Punjab polls: Will 'silent voters' of Majitha defeat Bikram Majithia?
Bikram Singh Majithia is one of the three Akali leaders along with chief minister Parkash Singh Badal and his deputy Sukhbir Badal whom the rival Congress and the Aam Aadmi Party (AAP) have been portraying as the main villains of Punjab in the run up to the poll battle. A two time MLA and the revenue minister in the outgoing government, Majithia is eying a third term from his home turf of Majitha.
But it won't be an easy battle for him. In 2012, he had won by a margin of more than 47,000 votes over his nearest independent rival Sukhjinder Singh Lalli Majithia. This time Lalli is the official Congress candidate and is putting up a stiff fight against Bikram whose supporters refer to him as 'Majhe da Jarnail' (General of Majha). Also in fray is Himmat Singh Shergill of AAP who was asked by his party to shift to Majitha from Mohali.
Majitha has a distinguished place in Punjab's history. It is known to have provided several generals to the army of Maharaja Ranjit Singh. One of the most celebrated generals in Sikh history is Hari Singh Nalwa who finds a lot of reference in Punjabi folklore. His family is believed to have migrated to Gujranwala, now in Pakistan, from Majitha.
Another name of prominence in the last one century is that of Sardar Dyal Singh Majithia who set up the prominent daily The Tribune and was also one of the pioneers to have established the Punjab National Bank. More recently in the decades of 70s, 80s and 90s it was Sardar Parkash Singh Majitha who stood as one of the most prominent of the Akali leaders.
But presently Bikram is a name that has polarised the electorate that either loves him to the extreme or hates him. "Politics should always be on issues. Not going to someone's place on a social occasion just because he is an Akali or a Congressman is not good. Unfortunately this has happened here in the last one decade," rues Avtar Singh, a local shopkeeper.
In this constituency, it is the issue of drugs and registration of false cases by the police that dominate the political narrative. Even the locals discuss these issues but are scared to talk about them on a public platform. The people claim that they have been 'forcibly converted into Akalis' in the political sense. The locals point out that while drugs are available easily, they rue that there is no drug de-addiction centre close by. They also point to there not being proper education facilities.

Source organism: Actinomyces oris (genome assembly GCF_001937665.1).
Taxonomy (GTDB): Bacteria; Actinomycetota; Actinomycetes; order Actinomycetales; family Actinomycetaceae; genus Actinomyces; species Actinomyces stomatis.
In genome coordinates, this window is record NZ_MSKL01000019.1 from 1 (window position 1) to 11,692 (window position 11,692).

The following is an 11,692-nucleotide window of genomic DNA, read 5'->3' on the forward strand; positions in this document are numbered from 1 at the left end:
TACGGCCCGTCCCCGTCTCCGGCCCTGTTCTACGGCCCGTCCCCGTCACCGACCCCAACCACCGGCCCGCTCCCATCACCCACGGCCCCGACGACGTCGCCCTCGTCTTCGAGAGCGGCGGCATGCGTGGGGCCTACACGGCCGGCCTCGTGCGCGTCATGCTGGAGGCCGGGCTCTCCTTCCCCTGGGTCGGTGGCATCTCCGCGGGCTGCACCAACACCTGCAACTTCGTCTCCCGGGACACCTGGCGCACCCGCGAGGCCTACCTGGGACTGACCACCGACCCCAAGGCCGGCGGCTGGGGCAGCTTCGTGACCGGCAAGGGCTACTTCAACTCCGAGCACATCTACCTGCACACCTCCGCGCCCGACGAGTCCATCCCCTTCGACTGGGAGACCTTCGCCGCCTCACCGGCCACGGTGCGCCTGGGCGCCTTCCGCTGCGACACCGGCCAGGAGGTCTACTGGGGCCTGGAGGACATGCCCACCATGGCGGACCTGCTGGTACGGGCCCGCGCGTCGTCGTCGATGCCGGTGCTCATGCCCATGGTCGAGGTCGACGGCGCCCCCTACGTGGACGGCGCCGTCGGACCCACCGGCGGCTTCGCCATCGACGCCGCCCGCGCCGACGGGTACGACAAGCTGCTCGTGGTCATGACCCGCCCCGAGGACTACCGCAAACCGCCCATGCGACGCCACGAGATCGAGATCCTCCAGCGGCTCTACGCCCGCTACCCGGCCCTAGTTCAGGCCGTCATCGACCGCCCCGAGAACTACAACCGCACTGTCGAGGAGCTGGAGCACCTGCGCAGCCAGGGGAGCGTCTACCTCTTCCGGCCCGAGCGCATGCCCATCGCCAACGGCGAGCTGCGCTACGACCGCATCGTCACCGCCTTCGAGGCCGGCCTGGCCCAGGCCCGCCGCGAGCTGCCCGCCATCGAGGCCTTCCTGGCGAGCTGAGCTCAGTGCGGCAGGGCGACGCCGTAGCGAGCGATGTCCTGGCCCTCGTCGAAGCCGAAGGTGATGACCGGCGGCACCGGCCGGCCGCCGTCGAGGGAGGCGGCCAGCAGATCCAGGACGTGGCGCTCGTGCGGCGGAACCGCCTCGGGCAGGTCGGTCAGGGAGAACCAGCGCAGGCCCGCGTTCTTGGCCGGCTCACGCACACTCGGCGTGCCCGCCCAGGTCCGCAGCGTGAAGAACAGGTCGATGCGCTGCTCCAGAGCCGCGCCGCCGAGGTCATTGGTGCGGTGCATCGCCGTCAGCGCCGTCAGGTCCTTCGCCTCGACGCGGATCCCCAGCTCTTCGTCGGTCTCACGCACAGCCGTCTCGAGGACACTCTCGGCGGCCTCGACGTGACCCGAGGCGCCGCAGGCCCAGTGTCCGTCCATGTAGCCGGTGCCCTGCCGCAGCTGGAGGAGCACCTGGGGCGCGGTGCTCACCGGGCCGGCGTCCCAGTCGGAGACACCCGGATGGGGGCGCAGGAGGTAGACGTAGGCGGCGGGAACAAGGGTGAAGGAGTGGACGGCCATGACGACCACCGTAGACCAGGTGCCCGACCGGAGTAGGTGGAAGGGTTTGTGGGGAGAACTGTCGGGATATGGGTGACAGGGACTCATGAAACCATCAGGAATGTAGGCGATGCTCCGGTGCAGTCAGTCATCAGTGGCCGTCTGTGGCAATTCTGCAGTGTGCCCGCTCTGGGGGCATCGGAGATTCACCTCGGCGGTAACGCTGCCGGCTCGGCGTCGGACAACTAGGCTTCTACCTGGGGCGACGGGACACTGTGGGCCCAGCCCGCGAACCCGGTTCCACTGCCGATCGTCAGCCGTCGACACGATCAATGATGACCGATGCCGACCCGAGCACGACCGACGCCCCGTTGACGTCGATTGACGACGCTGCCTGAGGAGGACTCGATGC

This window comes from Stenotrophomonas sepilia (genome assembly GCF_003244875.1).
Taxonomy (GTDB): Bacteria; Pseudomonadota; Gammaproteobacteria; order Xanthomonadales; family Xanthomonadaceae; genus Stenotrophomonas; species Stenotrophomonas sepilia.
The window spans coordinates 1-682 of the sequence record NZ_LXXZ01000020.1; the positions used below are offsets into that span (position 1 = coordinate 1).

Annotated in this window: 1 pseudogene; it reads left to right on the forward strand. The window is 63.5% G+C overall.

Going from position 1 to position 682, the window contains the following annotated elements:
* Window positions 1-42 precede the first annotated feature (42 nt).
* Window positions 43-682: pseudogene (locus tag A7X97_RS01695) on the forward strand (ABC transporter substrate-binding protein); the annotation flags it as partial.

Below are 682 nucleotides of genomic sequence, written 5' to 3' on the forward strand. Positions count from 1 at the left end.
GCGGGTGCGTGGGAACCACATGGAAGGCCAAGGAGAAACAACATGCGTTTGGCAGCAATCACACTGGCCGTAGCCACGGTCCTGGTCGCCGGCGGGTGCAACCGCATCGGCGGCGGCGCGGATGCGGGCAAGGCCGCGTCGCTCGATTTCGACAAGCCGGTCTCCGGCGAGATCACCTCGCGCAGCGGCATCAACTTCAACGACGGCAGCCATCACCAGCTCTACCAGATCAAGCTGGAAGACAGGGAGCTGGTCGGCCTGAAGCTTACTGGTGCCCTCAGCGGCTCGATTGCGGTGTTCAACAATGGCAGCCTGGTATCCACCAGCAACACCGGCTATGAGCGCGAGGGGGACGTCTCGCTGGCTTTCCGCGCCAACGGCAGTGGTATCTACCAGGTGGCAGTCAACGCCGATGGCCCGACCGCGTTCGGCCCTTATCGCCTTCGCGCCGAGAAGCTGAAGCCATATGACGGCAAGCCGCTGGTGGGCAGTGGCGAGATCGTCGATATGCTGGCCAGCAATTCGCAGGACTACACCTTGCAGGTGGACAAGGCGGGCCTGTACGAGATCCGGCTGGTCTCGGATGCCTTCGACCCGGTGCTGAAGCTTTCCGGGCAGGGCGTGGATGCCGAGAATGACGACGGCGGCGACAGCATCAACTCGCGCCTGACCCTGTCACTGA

The people are clear on one thing that the key issues in these elections for them are drugs, prevailing goondaism and registration of false cases. They list villages like Bhagvaan, Matarikalan, Nagalan, Tanel, Kaithu Nangal, Soiyan and Nangal as the hub of drug menace and centres where illegal liquor is distilled.
A local shopkeeper Navdeep Singh says, "You just go to any of the slums. You can come across both drug addicts and alcoholics. Same is the case in several villages around."
But Akali leadership is dismissive about these issues. While denying any misuse of police, Tarun Abrol who is the president of the local municipality says, "This is a bogey created by the Opposition to defame Majithia because no one can match the development that he has done in the area. Look at the bus stand that has been built or the paving of the alleys, installation of street lights or the roads that have come up".
People are also pointing that the claims made by the Akali leadership regarding development are misleading as several works have been done under the central schemes.
The Congress workers claim that they have been at the receiving end in the episode of registration of false cases. "There is simply no end of such cases being registered by the police. I was myself booked twice under charges of trafficking liquor but the magistrate just asked me to go home when I was produced before him. He understood that it was a false case," says Jaskaran Singh who is a key worker in Lalli's campaign team.
Lalli has been attacking Bikram for the last seven years. He had contested unsuccessfully against Bikram last time and had polled four times the votes polled by the Congress candidate. The Congress workers point out that this is one of he seats that has emerged as the most prestigious.
The importance of the this seat can be gauged from the fact that the Congress vice-president Rahul Gandhi, AAP's national convener Arvind Kejriwal and even its top leader Bhagwant Mann launched their campaigns from here.
The entry of AAP in the fray has given a new dimension to the electoral battle. While he is being termed as an outsider with a slim chance, Shergill has made his presence felt in the constituency. He is campaigning hard, especially on the drug issue. And working for him are teams of AAP volunteers who have come from all over the country. They can be seen moving in small groups across the villages with their election symbol - broom - in their hands.
"It is the toughest constituency. People are scared to talk. We have come across hostile groups who would not even react or respond to our appeal but just look the other way. But there are many who are silently with us. The response to our campaign is good in the villages," says Vivek Chauhan who has come from Lucknow to campaign for Shergill.
Jeevan Jyot, a functionary of AAP's women's wing pointed out, "There are several women specific issues here. They are the most hit indirectly by the drug menace. They are not very educated in the villages and have never been provided an atmosphere where they can develop mentally. When you talk of false cases, you can come across an instance in every second household in the villages."
In this politically polarised constituency, Majithia is fighting hard to defend his fortress. His sister and Union minister Harsimrat Kaur Badal is supporting him. In the outgoing government he was perhaps the most powerful minister who had an iron grip over the bureaucracy. For now he is humbly seeking votes.